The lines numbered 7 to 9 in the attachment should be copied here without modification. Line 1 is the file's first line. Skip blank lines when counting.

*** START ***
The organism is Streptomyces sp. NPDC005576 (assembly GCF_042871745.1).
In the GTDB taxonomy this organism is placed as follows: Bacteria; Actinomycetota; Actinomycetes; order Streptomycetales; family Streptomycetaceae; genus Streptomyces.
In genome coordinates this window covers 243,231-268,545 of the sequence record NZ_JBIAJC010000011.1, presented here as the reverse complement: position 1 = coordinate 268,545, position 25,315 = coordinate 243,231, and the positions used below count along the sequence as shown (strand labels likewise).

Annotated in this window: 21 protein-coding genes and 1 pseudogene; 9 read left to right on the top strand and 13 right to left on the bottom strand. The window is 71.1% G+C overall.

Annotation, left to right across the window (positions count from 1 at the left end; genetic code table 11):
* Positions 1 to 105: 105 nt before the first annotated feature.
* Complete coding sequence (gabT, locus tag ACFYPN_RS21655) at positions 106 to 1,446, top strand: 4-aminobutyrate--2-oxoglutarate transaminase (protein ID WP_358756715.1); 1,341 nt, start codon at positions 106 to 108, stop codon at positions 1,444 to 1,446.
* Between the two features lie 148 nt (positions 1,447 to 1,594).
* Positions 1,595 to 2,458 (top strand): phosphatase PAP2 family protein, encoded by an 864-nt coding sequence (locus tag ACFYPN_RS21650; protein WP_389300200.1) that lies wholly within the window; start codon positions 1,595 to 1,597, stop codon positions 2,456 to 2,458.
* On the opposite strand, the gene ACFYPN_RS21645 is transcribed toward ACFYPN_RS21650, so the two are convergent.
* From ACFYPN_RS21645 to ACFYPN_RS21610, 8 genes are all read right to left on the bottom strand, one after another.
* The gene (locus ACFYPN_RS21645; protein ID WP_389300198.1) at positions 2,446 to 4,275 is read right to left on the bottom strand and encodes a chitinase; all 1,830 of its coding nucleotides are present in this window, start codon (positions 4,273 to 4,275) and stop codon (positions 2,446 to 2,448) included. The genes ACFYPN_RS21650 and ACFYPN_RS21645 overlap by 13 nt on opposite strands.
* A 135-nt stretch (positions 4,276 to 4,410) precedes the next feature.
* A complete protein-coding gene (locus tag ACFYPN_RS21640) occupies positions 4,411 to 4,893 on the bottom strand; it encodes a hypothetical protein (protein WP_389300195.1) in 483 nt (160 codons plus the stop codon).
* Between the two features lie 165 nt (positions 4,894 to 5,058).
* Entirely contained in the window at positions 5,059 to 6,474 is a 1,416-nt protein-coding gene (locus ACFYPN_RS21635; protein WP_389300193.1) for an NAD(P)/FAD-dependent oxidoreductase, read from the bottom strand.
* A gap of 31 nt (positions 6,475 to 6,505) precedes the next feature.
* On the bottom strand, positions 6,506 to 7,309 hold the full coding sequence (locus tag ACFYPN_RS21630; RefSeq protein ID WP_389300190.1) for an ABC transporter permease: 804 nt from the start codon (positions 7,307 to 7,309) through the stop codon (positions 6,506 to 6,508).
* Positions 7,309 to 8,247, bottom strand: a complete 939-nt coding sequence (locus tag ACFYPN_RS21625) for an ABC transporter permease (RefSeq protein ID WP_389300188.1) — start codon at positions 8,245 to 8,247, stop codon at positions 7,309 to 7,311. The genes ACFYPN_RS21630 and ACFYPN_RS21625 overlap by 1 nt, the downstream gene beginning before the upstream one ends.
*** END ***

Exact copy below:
* Complete coding sequence (gabT, locus tag ACFYPN_RS21655) at positions 106 to 1,446, top strand: 4-aminobutyrate--2-oxoglutarate transaminase (protein ID WP_358756715.1); 1,341 nt, start codon at positions 106 to 108, stop codon at positions 1,444 to 1,446.
* Between the two features lie 148 nt (positions 1,447 to 1,594).
* Positions 1,595 to 2,458 (top strand): phosphatase PAP2 family protein, encoded by an 864-nt coding sequence (locus tag ACFYPN_RS21650; protein WP_389300200.1) that lies wholly within the window; start codon positions 1,595 to 1,597, stop codon positions 2,456 to 2,458.